We often picture professional athletes as muscular and meat-eating. For many people, it's often impossible to imagine a vegan athlete – how can someone who avoids all animal proteins and products be able to perform at the rigorous levels required of a professional athlete in any field? However, there are many high-profile vegan and vegetarian – past and present – that are gaining more recognition and proving that physical ability doesn't hinge on animal protein intake. One way to get ample protein and nutrients as a vegan is to frequently enjoy VeganSmart All-In-One Nutritional Shake from Naturade. Here are some vegan athletes who have made veganism work for them:
This NFL running back announced he was going vegan in July 2012. Foster, who plays for the Houston Texans, eased himself into a vegan diet, working with a doctor to figure out which foods and products worked best for him. After announcing his newfound veganism on Twitter, Foster received a lot of criticism from fans and the media, and he replied via the social network:
"People feel so strong about meat and milk. I wish they felt this strong about peace."
Though Foster recently has said he still occasionally eats meat even while sticking to a mostly plant-based diet, he also expressed his choice of veganism as an act of independence and critical thinking, advising others to always ask questions:
"Don't take anything at face value. Find your own path and come to your own conclusions," Foster said in an interview.
This world-famous Olympic Runner attributes his 1991 World Championship performance – where he reclaimed the world record for the 100-meter sprint – to his vegan diet. Lewis has won 10 Olympic medals, nine of which were gold, as well as 10 world championships, between 1979 and 1996. He became a vegan in 1990 at the age of 30 and has never looked back. Lewis is an advocate not only for the health benefits of veganism but also the environmental and ethical importance, which he wrote about in an introduction to "Very Vegetarian" by Jannequin Bennett:
"Keep in mind that eating vegan does require a commitment to being good to your body and to acting responsibly toward the world around you," he wrote. "Most of us are not aware of how much damage we do to our bodies and to our world by the way we eat. Your body is your temple. If you nourish it properly, it will be good to you and you will increase its longevity."
This world-class cyclist and marathon runner has been a vegan since the age of 6, and a vegetarian since she was 4. Oakes was a champion cyclist, competing in the 1992 Olympics, before turning her sights to marathons. When she's training for a marathon, she runs between 90 and 100 miles daily. Still, she's able to compete with and actually beat the best athletes, even going on to win a North Pole marathon where temperatures were an icy -18 degrees Fahrenheit much of the time.
Oakes' vegetarianism is motivated by her love of and respect for animals, and she now operates an animal sanctuary. Oakes has never doubted her choice to be vegan, as an athlete and outside of races:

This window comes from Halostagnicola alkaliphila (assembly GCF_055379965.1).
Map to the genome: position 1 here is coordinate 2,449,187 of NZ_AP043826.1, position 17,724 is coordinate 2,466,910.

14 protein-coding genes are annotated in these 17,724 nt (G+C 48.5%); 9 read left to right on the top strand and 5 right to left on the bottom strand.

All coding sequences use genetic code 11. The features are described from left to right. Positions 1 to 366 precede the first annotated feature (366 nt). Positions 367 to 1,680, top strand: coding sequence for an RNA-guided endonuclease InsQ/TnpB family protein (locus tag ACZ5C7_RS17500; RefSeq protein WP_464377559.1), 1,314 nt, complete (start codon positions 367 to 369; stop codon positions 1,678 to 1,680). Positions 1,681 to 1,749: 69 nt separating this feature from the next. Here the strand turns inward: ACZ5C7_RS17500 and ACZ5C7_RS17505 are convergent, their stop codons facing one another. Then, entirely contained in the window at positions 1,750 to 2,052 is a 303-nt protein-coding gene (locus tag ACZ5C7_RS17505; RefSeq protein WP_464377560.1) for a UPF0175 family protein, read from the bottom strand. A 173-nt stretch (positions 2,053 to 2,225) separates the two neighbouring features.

"Obviously, the health benefits of being vegan are written in stone but I honestly believe the most benefit to me being vegan is that I do not carry the burden of guilt that I would have to endure knowing that I abused others for my own 'benefit,'" she told Viva La Vegan! in a May 2012 article.
During the spring and summer, many people's motivation for hitting the gym or trails is to look healthy and toned on the beach. But when fall hits and it's time to put the shorts and swimsuits away, what's your motivation? Here are some tips for keeping the focus on exercise even after the cozy sweaters and skinny jeans are keeping you covered up:
- Set goals. If your summer goal was to look good in your bathing suit, pick something else to focus on. Did you plan a winter trip to Mexico? Do you want to tone up your arms? Do you just feel better when you get your sweaty boxing routine in every morning before work? It's important to have a central motivation, and then set several small and attainable goals along the way.
- Change it up. Fall weather calls for different activities than summer. Now that the weather is cool, maybe you can hop off the treadmill in the air conditioned gym and hit the local trails. Or instead of swimming you can switch to biking and the classes at your local gym. Workouts should be enjoyable while still challenging, so if you start to get bored, don't be afraid to venture out. If you're hesitant, invite a friend to try something new with you so you feel more comfortable.
- Keep a photo journal. Take a picture of yourself each month or every two weeks in the same workout gear. Note the differences between each picture – maybe you look a little slimmer and a lot happier! Take notes in your journal each week about what you did, if you've met your goals and what your plans for the following week are.
- Accessorize. It sounds strange when referring to exercise, but if you want to get serious, purchase gear that makes you feel seriously good. Also, if you're trying to build lean muscle, consider treating yourself to some high-quality, healthy supplements, such as VeganSmart All-In-One Nutritional Shake, which has a complete plant-based protein blend, probiotics, omega-3s and various vitamins and minerals for an excellent meal replacement.
Don't let exercise be something you dread. Try to build it into your daily routine – just as you would brush your teeth and get dressed every day, plan time to exercise every day.